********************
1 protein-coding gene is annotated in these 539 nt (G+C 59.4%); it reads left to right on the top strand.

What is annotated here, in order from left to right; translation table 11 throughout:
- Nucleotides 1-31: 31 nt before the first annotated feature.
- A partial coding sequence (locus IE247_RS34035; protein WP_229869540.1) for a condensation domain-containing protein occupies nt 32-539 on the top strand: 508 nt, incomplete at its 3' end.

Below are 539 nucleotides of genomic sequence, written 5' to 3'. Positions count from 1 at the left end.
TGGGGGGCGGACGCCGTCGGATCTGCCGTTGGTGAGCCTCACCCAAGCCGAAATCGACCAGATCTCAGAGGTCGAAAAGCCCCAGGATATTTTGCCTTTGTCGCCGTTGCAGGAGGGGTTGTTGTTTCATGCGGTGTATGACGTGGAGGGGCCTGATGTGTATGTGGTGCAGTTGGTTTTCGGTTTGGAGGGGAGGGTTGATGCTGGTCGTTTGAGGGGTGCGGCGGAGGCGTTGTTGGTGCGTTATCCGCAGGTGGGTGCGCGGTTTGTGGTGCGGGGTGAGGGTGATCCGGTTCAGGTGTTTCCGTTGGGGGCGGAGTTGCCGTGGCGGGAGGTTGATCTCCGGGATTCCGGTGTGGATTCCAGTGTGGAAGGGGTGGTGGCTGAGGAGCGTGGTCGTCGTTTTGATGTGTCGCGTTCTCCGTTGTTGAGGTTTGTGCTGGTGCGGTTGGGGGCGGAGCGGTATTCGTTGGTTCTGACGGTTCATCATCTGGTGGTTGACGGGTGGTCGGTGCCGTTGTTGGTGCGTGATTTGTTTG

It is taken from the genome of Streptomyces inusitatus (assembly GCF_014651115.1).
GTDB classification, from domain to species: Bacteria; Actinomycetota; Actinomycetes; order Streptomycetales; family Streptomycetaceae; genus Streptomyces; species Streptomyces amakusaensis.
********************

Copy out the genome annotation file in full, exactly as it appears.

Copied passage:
1 protein-coding gene is annotated in these 539 nt (G+C 59.4%); it reads left to right on the top strand.

What is annotated here, in order from left to right; translation table 11 throughout:
- Nucleotides 1-31: 31 nt before the first annotated feature.
- A partial coding sequence (locus IE247_RS34035; protein WP_229869540.1) for a condensation domain-containing protein occupies nt 32-539 on the top strand: 508 nt, incomplete at its 3' end.

Below are 539 nucleotides of genomic sequence, written 5' to 3'. Positions count from 1 at the left end.
TGGGGGGCGGACGCCGTCGGATCTGCCGTTGGTGAGCCTCACCCAAGCCGAAATCGACCAGATCTCAGAGGTCGAAAAGCCCCAGGATATTTTGCCTTTGTCGCCGTTGCAGGAGGGGTTGTTGTTTCATGCGGTGTATGACGTGGAGGGGCCTGATGTGTATGTGGTGCAGTTGGTTTTCGGTTTGGAGGGGAGGGTTGATGCTGGTCGTTTGAGGGGTGCGGCGGAGGCGTTGTTGGTGCGTTATCCGCAGGTGGGTGCGCGGTTTGTGGTGCGGGGTGAGGGTGATCCGGTTCAGGTGTTTCCGTTGGGGGCGGAGTTGCCGTGGCGGGAGGTTGATCTCCGGGATTCCGGTGTGGATTCCAGTGTGGAAGGGGTGGTGGCTGAGGAGCGTGGTCGTCGTTTTGATGTGTCGCGTTCTCCGTTGTTGAGGTTTGTGCTGGTGCGGTTGGGGGCGGAGCGGTATTCGTTGGTTCTGACGGTTCATCATCTGGTGGTTGACGGGTGGTCGGTGCCGTTGTTGGTGCGTGATTTGTTTG

It is taken from the genome of Streptomyces inusitatus (assembly GCF_014651115.1).
GTDB classification, from domain to species: Bacteria; Actinomycetota; Actinomycetes; order Streptomycetales; family Streptomycetaceae; genus Streptomyces; species Streptomyces amakusaensis.